Aguilar had a similar experience on a 2016 trip to Mexico to visit her sick grandfather. It was her first time back in 16 years and she had to get special permission to go because of her DACA status.
“They could tell that I didn’t grow up there,” she said. “My accent was different. My mannerisms were different. The way that I dressed was different. I stood out even without opening my mouth. I think that was the hardest part, realizing that I was not Mexican enough and not American because I lack this piece of paper.”
Rebuilding a support system
It does gets better, Arenas said, as it did for him after people in his new community learned more about him and he built a strong support system of people who helped him adjust, fit in, and reach his goals. Finding a network is now one of the first things Dream in Mexico encourages deportees and other returnees to do.
“What we’ve seen is that the people who are able to have success, if you want to call it that, are the people who have a support system that’s willing to help them,” he said. “What we mean by support system is a group of people or an institution or organization that’s willing to help you in a genuine way.”
The support system can include family still in the U.S.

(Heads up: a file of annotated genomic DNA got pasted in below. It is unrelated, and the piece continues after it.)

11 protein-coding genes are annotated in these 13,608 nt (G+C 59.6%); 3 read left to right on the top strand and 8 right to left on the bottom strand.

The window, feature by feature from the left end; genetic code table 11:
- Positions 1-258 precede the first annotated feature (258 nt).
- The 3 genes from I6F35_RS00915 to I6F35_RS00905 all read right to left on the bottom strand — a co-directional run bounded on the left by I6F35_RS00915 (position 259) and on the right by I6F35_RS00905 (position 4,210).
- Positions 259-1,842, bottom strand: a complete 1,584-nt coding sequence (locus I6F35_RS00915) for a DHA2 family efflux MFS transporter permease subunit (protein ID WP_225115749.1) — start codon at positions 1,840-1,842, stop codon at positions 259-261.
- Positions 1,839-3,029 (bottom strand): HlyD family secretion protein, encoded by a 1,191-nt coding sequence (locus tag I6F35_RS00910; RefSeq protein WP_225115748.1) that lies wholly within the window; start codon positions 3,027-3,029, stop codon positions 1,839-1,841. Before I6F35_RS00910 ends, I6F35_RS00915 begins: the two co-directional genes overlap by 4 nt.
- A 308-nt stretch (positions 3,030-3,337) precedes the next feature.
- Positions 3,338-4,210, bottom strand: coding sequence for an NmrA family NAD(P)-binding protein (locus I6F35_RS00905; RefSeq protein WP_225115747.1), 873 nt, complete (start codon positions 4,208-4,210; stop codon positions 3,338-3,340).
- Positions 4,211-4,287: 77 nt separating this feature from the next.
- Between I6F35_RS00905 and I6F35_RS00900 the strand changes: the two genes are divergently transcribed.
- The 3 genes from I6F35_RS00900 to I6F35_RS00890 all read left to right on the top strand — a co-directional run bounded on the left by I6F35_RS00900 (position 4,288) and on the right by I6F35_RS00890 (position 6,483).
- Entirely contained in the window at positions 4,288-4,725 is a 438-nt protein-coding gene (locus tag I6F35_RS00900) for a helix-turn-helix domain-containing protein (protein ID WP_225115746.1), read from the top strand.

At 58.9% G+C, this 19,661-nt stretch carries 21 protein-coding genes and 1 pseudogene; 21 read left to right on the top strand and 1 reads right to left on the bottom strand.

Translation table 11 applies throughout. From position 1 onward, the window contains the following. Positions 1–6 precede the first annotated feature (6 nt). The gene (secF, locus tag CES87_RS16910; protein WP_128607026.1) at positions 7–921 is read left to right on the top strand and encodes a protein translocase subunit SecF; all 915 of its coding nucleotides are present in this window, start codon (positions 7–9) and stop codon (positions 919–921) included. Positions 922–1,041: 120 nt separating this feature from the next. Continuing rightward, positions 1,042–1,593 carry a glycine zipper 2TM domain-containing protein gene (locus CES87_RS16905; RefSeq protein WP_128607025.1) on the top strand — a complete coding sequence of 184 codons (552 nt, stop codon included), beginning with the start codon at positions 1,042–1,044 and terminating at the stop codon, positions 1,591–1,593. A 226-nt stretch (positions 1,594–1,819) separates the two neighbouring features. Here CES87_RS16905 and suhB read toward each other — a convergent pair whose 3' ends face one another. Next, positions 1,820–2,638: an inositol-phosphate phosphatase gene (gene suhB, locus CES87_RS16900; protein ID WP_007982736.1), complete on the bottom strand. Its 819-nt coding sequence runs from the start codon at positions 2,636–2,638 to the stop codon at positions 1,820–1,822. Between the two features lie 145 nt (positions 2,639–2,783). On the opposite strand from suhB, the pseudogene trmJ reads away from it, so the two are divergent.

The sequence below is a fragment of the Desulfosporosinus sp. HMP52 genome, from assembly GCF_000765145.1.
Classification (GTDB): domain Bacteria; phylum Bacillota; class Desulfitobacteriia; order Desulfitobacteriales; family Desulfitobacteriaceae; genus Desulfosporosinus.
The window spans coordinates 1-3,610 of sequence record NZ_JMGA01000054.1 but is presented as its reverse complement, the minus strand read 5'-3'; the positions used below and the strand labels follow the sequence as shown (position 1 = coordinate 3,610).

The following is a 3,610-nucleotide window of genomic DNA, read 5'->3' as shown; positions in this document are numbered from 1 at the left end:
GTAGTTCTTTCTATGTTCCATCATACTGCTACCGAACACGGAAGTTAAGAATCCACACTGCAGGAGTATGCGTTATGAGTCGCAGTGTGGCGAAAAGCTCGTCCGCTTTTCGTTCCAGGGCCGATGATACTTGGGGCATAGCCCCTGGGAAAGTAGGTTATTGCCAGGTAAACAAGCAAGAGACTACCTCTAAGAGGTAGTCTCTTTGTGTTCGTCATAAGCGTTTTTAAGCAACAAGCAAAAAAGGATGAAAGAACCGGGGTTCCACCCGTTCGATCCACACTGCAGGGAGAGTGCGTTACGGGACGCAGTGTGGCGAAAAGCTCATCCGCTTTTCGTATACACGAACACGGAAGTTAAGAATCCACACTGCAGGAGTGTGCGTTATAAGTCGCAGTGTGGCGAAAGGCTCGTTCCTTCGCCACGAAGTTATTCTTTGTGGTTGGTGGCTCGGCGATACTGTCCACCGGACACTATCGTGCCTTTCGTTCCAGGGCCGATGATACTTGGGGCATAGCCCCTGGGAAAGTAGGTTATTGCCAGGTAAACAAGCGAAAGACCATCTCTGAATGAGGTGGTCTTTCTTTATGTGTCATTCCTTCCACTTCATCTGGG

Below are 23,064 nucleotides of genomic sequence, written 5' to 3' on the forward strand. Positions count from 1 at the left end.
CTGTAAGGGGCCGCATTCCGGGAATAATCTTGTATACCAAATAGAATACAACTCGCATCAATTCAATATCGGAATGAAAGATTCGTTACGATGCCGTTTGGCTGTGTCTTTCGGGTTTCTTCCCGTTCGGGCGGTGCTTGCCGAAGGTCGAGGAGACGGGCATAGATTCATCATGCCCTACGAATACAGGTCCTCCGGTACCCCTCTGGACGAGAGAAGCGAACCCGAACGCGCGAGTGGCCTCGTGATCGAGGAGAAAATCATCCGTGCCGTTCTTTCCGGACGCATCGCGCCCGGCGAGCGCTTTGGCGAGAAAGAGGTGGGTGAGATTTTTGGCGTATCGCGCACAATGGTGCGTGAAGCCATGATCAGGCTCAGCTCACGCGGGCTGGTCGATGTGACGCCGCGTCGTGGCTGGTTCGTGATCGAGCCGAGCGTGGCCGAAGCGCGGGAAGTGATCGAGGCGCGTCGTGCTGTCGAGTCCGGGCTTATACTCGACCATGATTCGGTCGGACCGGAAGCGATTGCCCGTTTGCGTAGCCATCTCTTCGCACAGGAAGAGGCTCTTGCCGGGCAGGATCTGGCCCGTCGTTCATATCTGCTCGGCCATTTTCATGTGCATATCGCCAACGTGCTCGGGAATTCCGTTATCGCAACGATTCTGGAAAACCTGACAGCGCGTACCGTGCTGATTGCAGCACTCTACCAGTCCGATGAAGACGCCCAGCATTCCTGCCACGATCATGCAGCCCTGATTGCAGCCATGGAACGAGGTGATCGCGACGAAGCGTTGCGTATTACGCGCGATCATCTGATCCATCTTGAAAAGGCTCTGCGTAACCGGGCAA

Kenia Alfaro ’17, M.Ed., who will be on the event’s panel, remembers when her father was deported to El Salvador in 2012 after having lived in the U.S. for 20 years. Alfaro, who helped establish UndocuAllies, said she and her family who stayed in the U.S. became a large part of her father’s support system, keeping in contact and telling him about their lives while hearing about his. She said they’ve had to make a big effort to learn more about each other so they can have deeper conversations.
“We talk and share pictures,” Alfaro said, “and update each other when we can.” It isn’t easy, but, “We do the best we can.”
As for her father’s new life in El Rosario, the municipality where he lives in El Salvador, Alfaro said he’s adjusted somewhat. He had to reintegrate himself with the community and his family there and find a new sense of purpose and ways to pass the time, so he took up hobbies such as fishing, and found a way to integrate his experience in construction, which was the work he did in the U.S.
“He loves building things,” Alfaro said, “so he makes furniture for people and, every once in a while, he does remodeling on a space that needs it.” But in a country with a lot of economic disparity, she said, “He’s very open in talking about how difficult everything still is.”
The challenges went both ways. Alfaro and her family in the U.S. had to adjust to life without him and deal with the lack of income caused by his deportation. Alfaro also regretted not having her father there to witness milestones in her life, like graduations or launching her career at the Welcome Project, where she is now a development coordinator.
Those are fears Sandoval has always known.
“The risk of deportation and of being separated has always been something my family has thought of ever since I was really little,” she said. “I think that’s the scariest part — being separated.”